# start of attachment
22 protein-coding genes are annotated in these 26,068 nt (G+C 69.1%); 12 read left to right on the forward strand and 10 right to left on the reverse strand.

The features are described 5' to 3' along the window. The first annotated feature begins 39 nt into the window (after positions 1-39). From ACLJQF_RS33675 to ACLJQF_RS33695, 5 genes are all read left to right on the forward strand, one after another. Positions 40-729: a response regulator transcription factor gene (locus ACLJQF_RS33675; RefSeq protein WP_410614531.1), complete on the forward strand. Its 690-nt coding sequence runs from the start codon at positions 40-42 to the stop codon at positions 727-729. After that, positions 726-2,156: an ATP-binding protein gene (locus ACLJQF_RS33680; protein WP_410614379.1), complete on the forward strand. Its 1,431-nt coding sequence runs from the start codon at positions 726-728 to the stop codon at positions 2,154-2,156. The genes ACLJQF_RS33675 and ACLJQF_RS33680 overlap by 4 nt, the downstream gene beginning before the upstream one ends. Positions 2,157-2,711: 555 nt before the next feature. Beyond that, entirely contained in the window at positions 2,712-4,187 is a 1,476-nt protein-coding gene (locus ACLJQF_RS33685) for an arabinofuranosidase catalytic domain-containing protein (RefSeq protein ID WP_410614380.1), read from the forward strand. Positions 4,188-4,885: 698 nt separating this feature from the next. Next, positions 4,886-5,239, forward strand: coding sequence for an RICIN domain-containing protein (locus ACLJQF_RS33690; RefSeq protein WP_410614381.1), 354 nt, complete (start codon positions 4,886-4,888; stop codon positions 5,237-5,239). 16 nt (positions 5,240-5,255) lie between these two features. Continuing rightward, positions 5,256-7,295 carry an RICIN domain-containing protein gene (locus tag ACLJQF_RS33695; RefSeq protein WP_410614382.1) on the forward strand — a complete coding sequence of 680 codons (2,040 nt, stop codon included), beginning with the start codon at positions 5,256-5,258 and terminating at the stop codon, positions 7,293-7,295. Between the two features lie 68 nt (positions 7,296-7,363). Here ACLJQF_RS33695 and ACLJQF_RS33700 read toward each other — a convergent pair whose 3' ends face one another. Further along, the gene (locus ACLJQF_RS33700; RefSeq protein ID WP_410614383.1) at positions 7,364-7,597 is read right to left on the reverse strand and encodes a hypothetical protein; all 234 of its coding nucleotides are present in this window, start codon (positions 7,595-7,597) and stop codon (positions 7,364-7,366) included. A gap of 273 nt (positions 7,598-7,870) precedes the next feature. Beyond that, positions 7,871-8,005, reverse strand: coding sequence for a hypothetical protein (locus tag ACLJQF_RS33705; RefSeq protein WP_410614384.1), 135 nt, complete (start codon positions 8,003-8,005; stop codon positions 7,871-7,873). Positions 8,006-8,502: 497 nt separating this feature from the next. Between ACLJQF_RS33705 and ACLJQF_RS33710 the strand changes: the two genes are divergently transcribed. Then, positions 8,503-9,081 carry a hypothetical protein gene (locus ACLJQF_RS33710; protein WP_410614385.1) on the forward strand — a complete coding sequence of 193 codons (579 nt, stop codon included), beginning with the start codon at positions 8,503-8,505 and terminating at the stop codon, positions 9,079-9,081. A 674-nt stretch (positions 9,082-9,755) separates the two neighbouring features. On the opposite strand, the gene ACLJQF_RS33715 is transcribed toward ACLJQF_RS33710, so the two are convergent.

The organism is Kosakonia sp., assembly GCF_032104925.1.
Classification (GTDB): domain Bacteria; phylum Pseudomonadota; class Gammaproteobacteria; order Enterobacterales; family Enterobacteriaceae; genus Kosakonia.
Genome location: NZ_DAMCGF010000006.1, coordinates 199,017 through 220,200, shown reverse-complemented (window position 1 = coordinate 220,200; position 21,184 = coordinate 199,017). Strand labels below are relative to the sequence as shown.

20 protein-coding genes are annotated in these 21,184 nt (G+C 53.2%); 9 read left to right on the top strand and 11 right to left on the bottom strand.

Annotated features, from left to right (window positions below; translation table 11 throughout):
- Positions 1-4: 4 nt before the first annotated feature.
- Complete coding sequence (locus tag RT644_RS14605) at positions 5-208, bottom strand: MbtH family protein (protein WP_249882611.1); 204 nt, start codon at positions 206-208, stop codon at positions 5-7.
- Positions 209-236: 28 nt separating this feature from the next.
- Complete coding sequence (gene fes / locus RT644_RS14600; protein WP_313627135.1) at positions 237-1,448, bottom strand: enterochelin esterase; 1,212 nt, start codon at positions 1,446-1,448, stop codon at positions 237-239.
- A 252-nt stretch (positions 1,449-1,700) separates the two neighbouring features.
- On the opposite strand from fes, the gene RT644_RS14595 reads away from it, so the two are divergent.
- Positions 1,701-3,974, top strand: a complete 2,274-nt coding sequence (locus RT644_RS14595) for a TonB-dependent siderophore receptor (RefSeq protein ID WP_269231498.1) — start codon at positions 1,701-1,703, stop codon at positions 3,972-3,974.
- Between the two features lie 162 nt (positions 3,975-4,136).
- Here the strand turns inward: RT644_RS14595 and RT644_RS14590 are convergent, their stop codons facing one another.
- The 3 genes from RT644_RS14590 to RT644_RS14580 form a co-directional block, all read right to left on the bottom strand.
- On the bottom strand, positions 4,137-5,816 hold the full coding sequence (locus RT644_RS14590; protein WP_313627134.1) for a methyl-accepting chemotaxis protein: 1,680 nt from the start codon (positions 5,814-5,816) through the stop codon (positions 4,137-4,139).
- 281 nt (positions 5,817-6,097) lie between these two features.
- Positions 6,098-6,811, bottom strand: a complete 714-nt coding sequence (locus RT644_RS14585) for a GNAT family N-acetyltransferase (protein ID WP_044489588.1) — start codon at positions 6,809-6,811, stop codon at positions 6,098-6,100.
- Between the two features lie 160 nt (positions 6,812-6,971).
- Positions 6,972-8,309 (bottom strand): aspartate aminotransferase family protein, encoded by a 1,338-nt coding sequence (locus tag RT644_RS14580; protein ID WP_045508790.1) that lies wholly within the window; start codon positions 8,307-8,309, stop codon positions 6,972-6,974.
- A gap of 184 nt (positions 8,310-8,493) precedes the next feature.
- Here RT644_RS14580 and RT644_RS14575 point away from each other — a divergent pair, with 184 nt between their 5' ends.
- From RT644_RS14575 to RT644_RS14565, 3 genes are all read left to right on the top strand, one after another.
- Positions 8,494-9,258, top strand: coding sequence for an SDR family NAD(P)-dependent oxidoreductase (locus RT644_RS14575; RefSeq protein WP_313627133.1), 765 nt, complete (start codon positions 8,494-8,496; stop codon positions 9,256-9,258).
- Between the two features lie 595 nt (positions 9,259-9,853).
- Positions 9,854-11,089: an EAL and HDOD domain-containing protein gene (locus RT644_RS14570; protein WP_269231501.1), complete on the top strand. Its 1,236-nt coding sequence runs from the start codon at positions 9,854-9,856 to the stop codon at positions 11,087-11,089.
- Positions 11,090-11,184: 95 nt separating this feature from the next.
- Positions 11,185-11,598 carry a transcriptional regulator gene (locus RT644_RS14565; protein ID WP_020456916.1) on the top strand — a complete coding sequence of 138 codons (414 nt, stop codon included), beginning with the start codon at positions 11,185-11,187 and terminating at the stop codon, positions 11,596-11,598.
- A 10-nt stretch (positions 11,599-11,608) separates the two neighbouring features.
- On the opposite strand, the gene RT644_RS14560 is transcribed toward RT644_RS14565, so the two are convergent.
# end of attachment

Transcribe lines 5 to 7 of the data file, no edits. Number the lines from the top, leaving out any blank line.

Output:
Genome location: NZ_DAMCGF010000006.1, coordinates 199,017 through 220,200, shown reverse-complemented (window position 1 = coordinate 220,200; position 21,184 = coordinate 199,017). Strand labels below are relative to the sequence as shown.

20 protein-coding genes are annotated in these 21,184 nt (G+C 53.2%); 9 read left to right on the top strand and 11 right to left on the bottom strand.

Annotated features, from left to right (window positions below; translation table 11 throughout):